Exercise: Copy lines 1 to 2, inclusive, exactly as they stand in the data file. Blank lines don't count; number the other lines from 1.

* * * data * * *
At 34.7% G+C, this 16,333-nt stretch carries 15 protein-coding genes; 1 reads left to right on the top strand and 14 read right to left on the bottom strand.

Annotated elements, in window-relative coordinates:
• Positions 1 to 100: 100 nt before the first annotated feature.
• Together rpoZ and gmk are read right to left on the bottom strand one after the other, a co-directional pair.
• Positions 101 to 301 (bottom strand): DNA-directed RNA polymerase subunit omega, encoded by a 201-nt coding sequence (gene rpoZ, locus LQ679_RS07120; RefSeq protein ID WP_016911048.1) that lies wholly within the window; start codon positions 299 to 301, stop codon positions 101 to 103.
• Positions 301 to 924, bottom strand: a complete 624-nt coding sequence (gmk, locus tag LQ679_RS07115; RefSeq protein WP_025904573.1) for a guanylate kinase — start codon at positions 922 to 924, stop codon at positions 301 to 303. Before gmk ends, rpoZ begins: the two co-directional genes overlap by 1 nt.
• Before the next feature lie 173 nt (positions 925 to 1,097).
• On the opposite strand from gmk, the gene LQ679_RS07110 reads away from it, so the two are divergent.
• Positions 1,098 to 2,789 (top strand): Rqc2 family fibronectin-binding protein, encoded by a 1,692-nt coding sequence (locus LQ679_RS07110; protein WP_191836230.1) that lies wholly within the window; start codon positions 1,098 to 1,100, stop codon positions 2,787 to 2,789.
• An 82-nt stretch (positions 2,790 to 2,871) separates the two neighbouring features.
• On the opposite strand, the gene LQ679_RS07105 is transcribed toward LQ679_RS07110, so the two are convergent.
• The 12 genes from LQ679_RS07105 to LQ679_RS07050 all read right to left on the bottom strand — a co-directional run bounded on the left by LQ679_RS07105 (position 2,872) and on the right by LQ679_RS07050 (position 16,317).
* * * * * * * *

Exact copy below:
At 34.7% G+C, this 16,333-nt stretch carries 15 protein-coding genes; 1 reads left to right on the top strand and 14 read right to left on the bottom strand.

Annotated elements, in window-relative coordinates: